Review: Mutant Year Zero: Road to Eden
- Overall - 8/108/10
The Bearded Ladies delivers my surprise game of the year with a brisk tactical tale of mutants and the apocalyptic world left behind by man’s hubris.
Mutant Year Zero: Road to Eden is the latest game to come out from publisher Funcom. It’s developed by The Bearded Ladies Consulting and is described as a tactical RPG set in the Mutant universe. The Mutant is a Swedish pen-and-paper RPG that started off in the 80’s. It may not have the brand recognition of D&D or Warhammer, but it has had a long life span and numerous novels, spin-offs and expansions over the years.
In Mutant Year Zero, players spend their time exploring a post-apocalyptic wasteland as two mutants, Dux and Borhmin. As you may have guessed, they are respectively an anthropomorphic duck and boar wearing post-apocalyptic gear. They operate out of the last known cradle of humanity, The Ark. They are Stalkers – scavengers who travel outside the safety of The Ark to see what useful things they can bring back to their home above the wasteland.
Mutant Year Zero: Road to Eden has a strong premise, and the narration that kicks off the adventure is appropriately muted, setting the table for the next 15 hours of tactical exploration the player will embark upon.
The story line is sparse but consistent throughout. Outside of the hub area of The Ark, most of the story comes from banter between your party members as they discuss artifacts left behind by the ancients, such as the boom box or the telescope. One of my favorite aspects of MYZ is your group’s disdain for humans and how they lived their lives. Most post-apocalyptic games are obsessed with humans and the amazing wonders they built. Dux and Borhmin have a much more cynical and jaded “appreciation” of the humans that came before, and it’s refreshing to hear them criticize us, the player, and the way we currently live.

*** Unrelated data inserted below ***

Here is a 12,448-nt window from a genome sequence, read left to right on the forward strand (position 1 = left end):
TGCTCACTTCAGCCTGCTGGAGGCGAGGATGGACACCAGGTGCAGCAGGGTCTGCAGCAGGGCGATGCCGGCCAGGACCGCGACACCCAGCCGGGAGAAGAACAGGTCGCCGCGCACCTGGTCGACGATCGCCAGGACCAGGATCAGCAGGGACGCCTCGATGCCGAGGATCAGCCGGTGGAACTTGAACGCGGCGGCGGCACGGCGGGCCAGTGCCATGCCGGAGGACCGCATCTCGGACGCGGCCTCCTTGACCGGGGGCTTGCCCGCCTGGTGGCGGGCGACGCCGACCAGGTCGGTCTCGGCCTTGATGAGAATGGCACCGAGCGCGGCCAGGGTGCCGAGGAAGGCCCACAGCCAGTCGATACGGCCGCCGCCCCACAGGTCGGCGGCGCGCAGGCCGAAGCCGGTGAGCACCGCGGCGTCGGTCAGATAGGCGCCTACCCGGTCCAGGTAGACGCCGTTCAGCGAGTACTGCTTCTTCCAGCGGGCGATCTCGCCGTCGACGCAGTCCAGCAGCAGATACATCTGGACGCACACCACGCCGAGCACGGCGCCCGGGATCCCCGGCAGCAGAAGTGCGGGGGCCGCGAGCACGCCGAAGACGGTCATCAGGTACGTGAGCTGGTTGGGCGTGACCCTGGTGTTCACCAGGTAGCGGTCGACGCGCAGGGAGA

Overall the story is satisfying, despite an ending that doesn’t quite live up to its promise. If the voice acting was poorly written or acted the sparse storytelling would fall apart, but instead I was eager to hear the party converse about any numbers of topics. It was a pretty big motivation to keep going and explore deeper into The Zone on the titular Road to Eden.
The game itself is a unique blend of open exploration, stealth, and a healthy dose of tactical turn-based combat. To say it’s X-COM influenced would be putting it lightly; there are similar cover mechanics, overwatch, hit percentages and even abilities, which work very much like Enemy Unknown.
That is, however, where the similarities start and end. Unlike X-COM, or many other turn-based tactical games that have followed, you don’t have an open-ended game with an endless array of randomly generated soldiers. Instead, you move around a map, then enter larger “zones” where your small, set cast of characters will walk around exploring for loot and stealthily picking off enemies.
It provides a nice change of pace and is a pretty decent gameplay loop. If it seems pretty straightforward that’s because it is. Throughout the entire playtime the gameplay never really changes. You should immediately be able to tell if the style it offers is for you or not.
The gameplay is backed by a leveling and gear system. While offering a bit of diversity and options, they are about as lean as the core gameplay itself. Just enough to get your feet wet but nothing that will have you taking out a DPS sheet and calculating numbers. This may have its root in pen-and-paper RPGs, but it’s a pretty simplistic take on tactics, RPG mechanics and gear.
I didn’t find it to be too big of an issue as I completed the game at around the 16-hour mark. If it dragged on any longer that simplicity could have grown stale, but the game doesn’t overstay its welcome.
You have a clear goal, and your progression is nice and tight for the entire journey. Some battles near the end can drag as the enemy count constantly grows, despite your party limit remaining at three (out of five total playable characters). That can be frustrating, but the AI in larger fights can be exposed as most battles involved me standing on some high ground while allowing enemies to slowly maneuver into my optimal range so I could obliterate them one-by-one until the battle was over.
The game also has a finite amount of medkits and resources to level up weapons, so make sure to conserve medpacks and hold off on gun upgrades until you’re absolutely sure you like a weapon enough to upgrade it.
Mutant Year Zero is not without problems, but it’s refreshing take on turn-based, tactical RPGs and its unique approach to the wasteland setting so many games rely on left a strong impression.
The Bearded Ladies delivers my surprise game of the year with a brisk tactical tale of mutants and the apocalyptic world left behind by man’s hubris. Mutant Year Zero: Road to Eden is a stellar debut from a promising studio, and I can’t wait to see what they have in store for us in the future.